- Sierra Leone: Mudslides - Aug 2017
- Sierra Leone: Floods - Sep 2015
- West Africa: Ebola Outbreak - Mar 2014
- Sierra Leone: Wild Fires - Jan 2013
- Sierra Leone/Guinea: Cholera Outbreak - Feb 2012
- West/Central Africa: Floods - Jun 2010
- West Africa: Floods - Jul 2009
- Sierra Leone: Floods and Landslides - Aug 2009
- Sierra Leone: Floods - Sep 2007
- West Africa: Floods - Jul 2007
Most read reports
- In Sierra Leone, cash transfers bring relief to families affected by deadly floods
- Sierra Leone: Government and CSOs work together to promote peace and cohesion after elections
- The UN Resident Coordinator’s speech on the anniversary of the Landslide and Flood Disaster – 14 August 2018 in Regent, Freetown
- 'Our city has no future if we don't save the environment' – Freetown mayor
- New Ebola virus strain found in Sierra Leone
By Zoe Tabary
LONDON, Aug 14 (Thomson Reuters Foundation) - Sierra Leone's capital Freetown must tackle deforestation, poor housing and decrepit drainage if it is to prevent the next disaster, its mayor said one year after a devastating mudslide killed an estimated 1,000 people and left thousands of others homeless.
Rapid urbanisation in the growing city is driving residents to claim "any trees and land they can find" to build homes, making landslides and flooding more likely in times of heavy rain, said Freetown Mayor Yvonne Aki Sawyerr.
By KEMO CHAM
Researchers in Sierra Leone have found a new strain of the Ebola virus, the government said on Thursday.
The virus was discovered in bats in northern Bombali region by scientists in a joint US-West African study funded by USAid.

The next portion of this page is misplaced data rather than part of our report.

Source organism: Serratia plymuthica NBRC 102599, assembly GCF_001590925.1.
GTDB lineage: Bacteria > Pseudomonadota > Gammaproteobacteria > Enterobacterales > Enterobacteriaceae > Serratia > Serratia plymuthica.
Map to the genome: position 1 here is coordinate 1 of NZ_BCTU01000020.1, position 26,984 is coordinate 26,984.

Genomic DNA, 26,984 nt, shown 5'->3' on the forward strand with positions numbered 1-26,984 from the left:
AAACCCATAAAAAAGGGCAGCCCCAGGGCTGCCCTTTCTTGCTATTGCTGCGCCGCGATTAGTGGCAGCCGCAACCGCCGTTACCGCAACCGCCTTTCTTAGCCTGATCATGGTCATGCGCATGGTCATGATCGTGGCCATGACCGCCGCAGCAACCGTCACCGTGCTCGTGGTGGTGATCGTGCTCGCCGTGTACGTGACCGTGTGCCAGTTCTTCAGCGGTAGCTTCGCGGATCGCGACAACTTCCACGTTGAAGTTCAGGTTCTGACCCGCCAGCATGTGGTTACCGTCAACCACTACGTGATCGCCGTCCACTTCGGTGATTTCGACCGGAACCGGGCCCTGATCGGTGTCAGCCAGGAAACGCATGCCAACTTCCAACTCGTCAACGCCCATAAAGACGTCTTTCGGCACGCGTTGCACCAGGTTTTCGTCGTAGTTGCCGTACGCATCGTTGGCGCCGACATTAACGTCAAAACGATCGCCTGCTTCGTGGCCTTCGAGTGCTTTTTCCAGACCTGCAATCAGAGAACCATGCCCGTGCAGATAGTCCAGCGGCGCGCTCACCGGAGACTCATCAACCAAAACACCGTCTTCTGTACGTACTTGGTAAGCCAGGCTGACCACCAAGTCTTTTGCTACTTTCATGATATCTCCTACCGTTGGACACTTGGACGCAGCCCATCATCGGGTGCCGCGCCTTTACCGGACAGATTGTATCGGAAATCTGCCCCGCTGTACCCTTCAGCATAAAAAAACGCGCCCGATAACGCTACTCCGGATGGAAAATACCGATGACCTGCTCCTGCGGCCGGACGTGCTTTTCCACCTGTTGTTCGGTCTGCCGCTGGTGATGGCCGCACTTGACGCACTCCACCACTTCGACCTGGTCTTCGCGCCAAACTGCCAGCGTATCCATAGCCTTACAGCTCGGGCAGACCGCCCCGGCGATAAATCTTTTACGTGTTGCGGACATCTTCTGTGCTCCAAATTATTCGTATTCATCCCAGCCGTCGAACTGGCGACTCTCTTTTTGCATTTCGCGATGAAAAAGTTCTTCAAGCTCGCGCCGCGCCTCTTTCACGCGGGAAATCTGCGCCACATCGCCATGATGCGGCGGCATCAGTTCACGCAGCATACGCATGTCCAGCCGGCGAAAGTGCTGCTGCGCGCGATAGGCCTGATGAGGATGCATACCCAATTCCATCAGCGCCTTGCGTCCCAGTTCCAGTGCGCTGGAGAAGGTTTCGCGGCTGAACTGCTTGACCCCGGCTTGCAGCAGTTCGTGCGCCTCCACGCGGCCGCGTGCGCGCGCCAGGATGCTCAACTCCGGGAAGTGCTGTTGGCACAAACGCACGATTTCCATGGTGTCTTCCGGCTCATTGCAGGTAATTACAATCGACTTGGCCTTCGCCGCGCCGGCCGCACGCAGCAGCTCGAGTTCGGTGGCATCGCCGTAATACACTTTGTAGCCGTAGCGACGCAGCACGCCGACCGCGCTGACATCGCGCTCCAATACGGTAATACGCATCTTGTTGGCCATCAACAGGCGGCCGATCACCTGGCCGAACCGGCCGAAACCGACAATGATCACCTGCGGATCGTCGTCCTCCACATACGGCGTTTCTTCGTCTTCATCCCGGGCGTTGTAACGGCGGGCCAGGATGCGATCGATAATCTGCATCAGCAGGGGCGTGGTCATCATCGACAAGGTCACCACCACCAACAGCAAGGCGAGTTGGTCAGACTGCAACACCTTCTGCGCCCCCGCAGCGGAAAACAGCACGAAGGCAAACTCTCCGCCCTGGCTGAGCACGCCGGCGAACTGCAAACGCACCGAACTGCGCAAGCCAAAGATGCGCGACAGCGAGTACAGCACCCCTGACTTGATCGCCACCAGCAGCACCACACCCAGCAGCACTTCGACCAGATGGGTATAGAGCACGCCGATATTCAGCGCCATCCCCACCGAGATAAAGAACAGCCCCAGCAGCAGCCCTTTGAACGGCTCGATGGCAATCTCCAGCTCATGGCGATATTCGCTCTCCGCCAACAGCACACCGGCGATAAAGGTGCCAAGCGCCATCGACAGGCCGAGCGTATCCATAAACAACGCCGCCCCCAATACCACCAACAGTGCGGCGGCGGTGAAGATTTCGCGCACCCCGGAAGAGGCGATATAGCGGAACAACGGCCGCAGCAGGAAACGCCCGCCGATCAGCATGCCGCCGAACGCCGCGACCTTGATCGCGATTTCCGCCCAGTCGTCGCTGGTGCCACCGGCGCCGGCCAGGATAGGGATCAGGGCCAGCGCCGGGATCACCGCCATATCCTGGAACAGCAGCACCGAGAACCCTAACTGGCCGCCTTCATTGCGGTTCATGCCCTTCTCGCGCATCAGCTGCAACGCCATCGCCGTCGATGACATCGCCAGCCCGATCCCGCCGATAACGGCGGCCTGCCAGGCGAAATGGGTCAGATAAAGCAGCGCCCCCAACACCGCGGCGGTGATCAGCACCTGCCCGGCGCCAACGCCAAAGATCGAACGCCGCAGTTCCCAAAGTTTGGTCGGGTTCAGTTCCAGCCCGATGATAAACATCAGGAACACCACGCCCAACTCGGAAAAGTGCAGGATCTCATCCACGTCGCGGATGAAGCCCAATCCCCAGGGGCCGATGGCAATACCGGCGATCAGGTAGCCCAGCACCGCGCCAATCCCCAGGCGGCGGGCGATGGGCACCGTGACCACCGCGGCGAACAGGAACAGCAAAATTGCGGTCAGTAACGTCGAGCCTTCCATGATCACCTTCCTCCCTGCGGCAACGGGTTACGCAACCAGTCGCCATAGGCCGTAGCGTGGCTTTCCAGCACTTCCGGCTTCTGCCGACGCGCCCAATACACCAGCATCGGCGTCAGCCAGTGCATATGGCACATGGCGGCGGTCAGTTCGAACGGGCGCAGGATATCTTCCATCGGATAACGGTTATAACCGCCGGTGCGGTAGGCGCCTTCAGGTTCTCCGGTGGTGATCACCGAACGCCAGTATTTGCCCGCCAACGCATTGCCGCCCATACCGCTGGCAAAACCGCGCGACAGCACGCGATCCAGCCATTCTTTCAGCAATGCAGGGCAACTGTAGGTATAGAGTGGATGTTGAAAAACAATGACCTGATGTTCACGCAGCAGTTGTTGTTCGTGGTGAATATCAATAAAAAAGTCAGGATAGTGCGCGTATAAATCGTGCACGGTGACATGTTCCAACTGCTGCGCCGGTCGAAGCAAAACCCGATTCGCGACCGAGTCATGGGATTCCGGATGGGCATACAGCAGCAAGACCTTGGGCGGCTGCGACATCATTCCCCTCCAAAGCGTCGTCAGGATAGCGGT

The finding comes two years after end of the worst-ever Ebola outbreak that killed more than 11,000 people in Guinea, Liberia and Sierra Leone.
But researchers say the new Bombali virus is distinct from other Ebola virus strains and it is not yet known whether it could develop into the deadly disease.
Sierra Leone had made hard-fought gains in public health, including improving maternal care and reducing child mortality caused by malaria, when the Ebola virus outbreak erupted in 2014. The disease, which killed nearly 4,000 people, overwhelmed the country’s health systems, interrupting prevention and treatment for HIV, tuberculosis and malaria, and increasing the number of deaths from these diseases.
THE ISSUE OF MENTAL HEALTH
The value of mental health in humanitarian settings is still underestimated. When War Trauma broaches the subject with our humanitarian partners we often find mental health comes as an afterthought. Even aft er twenty years, our task remains to convince aid workers and donors of the value of investing in a healthy mind in a healthy body.